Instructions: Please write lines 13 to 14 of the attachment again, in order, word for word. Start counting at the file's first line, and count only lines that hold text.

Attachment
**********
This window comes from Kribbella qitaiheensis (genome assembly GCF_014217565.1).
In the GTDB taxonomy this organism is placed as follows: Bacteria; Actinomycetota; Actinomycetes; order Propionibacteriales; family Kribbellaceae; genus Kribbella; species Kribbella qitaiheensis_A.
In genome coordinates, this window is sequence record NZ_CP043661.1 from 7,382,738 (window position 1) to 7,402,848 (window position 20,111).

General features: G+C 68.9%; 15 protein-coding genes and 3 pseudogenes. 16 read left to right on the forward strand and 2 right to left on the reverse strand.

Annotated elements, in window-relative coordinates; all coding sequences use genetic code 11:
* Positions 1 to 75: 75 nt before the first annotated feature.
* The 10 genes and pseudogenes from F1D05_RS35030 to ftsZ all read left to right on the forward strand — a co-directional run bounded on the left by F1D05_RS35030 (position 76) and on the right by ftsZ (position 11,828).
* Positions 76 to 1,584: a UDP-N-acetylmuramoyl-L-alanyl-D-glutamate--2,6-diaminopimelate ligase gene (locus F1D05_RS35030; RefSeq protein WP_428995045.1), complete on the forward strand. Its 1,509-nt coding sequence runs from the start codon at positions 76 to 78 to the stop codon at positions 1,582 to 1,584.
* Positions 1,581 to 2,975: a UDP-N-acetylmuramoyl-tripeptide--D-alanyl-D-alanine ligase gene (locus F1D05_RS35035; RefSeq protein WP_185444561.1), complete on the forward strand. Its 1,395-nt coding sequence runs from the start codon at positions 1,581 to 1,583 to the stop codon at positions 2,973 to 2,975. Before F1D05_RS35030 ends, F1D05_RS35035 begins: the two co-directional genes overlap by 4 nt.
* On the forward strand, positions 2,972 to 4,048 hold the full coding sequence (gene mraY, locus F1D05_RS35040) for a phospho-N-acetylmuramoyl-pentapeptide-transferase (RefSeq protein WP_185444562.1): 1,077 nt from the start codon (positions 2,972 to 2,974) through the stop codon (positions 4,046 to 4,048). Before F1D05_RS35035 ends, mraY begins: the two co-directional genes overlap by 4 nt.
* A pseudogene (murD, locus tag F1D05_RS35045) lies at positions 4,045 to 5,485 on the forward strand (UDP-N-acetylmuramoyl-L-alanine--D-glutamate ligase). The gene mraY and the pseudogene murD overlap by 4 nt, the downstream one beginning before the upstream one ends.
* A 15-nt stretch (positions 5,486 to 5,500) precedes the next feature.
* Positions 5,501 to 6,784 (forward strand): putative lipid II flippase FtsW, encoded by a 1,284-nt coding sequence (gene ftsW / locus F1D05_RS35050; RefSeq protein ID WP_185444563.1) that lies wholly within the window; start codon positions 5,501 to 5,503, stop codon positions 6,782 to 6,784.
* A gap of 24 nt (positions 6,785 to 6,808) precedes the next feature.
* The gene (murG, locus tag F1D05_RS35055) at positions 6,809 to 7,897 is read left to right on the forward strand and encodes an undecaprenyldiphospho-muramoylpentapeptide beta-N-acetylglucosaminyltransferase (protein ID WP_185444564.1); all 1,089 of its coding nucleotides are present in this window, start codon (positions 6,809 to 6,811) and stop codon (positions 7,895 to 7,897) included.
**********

* Positions 5,501 to 6,784 (forward strand): putative lipid II flippase FtsW, encoded by a 1,284-nt coding sequence (gene ftsW / locus F1D05_RS35050; RefSeq protein ID WP_185444563.1) that lies wholly within the window; start codon positions 5,501 to 5,503, stop codon positions 6,782 to 6,784.
* A gap of 24 nt (positions 6,785 to 6,808) precedes the next feature.